In a rental market that is already greatly competitive, the latest data from JLL’s Big Six Residential Development Report presents an eye-opening statistic: Manchester has witnessed a staggering 19.6% annual growth in rent prices, significantly surpassing the national UK average of 14%. With the current average rent for a one-bedroom flat pegged at £1,225 per month, these figures show just how popular the city is, even in a highly competitive market.
Leading the Big Six
The Big Six report by JLL analyses the trajectory of housing prices and rents in Birmingham, Bristol, Edinburgh, Glasgow, Leeds, and Manchester. In terms of annual rental growth, Manchester has outstripped all these cities, followed closely by Edinburgh at 18% and Birmingham at 17.9%. This makes Manchester not just a Northern powerhouse, but a leader among the UK’s major cities in rent hikes.
And it’s unlikely to stop here; as according to RICS, Manchester’s rents are likely to continue to rise over the coming months.
Underpinning Factors: Population and Employment Growth
This dramatic increase in Manchester rent prices is chiefly ascribed to a surge in population and a buoyant job market. According to JLL, the city has seen its population grow by 9.7% over the past decade, fuelled by a 28% increase in employment opportunities.
Steve Hogg, the head of UK residential regions and North West at JLL, remarks:
Manchester continues to attract a significant amount of inward investment, students, and young professionals.
Manchester’s diverse makeup also includes one of the largest student populations in Europe. Around 96,000 students are studying in Greater Manchester, of which around 17,500 are international students, which also contributes to the high rental demand in the city.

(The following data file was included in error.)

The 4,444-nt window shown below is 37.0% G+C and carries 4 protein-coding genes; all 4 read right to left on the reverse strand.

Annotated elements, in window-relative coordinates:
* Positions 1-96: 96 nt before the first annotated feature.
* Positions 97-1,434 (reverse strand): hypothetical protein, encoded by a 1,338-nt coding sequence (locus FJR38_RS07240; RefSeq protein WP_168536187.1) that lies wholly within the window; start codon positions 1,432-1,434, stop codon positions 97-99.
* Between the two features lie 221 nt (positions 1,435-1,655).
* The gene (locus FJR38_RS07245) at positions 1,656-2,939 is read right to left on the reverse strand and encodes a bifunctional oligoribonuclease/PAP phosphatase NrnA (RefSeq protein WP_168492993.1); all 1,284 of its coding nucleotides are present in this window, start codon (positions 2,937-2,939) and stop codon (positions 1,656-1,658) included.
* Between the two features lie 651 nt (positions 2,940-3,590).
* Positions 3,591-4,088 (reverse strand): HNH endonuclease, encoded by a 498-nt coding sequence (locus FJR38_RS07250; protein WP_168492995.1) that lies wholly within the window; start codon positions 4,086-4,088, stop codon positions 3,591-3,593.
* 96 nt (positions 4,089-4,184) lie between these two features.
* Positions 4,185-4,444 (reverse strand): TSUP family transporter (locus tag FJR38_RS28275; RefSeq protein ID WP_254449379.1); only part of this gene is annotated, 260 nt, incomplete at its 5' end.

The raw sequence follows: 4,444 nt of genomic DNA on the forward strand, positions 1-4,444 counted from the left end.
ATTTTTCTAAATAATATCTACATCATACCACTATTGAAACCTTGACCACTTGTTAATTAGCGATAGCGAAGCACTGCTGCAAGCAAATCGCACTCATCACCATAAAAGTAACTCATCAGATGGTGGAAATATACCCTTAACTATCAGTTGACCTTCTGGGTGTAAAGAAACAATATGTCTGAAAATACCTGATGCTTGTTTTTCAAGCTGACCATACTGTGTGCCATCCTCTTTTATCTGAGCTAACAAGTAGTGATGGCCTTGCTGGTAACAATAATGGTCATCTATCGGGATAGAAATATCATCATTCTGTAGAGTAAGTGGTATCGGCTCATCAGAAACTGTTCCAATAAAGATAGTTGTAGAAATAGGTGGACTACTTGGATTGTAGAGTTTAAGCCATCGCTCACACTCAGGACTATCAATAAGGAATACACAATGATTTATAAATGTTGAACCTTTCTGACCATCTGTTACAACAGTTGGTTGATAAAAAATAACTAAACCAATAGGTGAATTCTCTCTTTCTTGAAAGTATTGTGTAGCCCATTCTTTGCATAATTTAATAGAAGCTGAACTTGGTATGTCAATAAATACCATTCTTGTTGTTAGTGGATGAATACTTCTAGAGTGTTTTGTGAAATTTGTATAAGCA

Supply Shortfall: What Tenants Want
Despite the quick pace of homebuilding, supply continues to lag behind demand. The mismatch is further exacerbated by the ending of the Help-to-Buy scheme and rising mortgage rates.
The report also demonstrates the increasing rental growth rate of three-bedroom homes—33% compared to one- and two-bedroom homes at 25% and 14%, respectively.
It’s worth mentioning that this dearth of supply isn’t exclusive to Manchester; it’s a national issue. Marcus Dixon, JLL director of UK residential research, has called for government intervention to revitalise the market. New builds are slowing down, and fewer landlords are entering the market, leading to a heightened sense of urgency for policy action.
While booming rent prices in Manchester signal robust economic activity and the city’s desirability as a living destination, it also raises questions on affordability and market sustainability. However, one thing is certain; Manchester will continue to be a popular place to call home for renters for many years to come.
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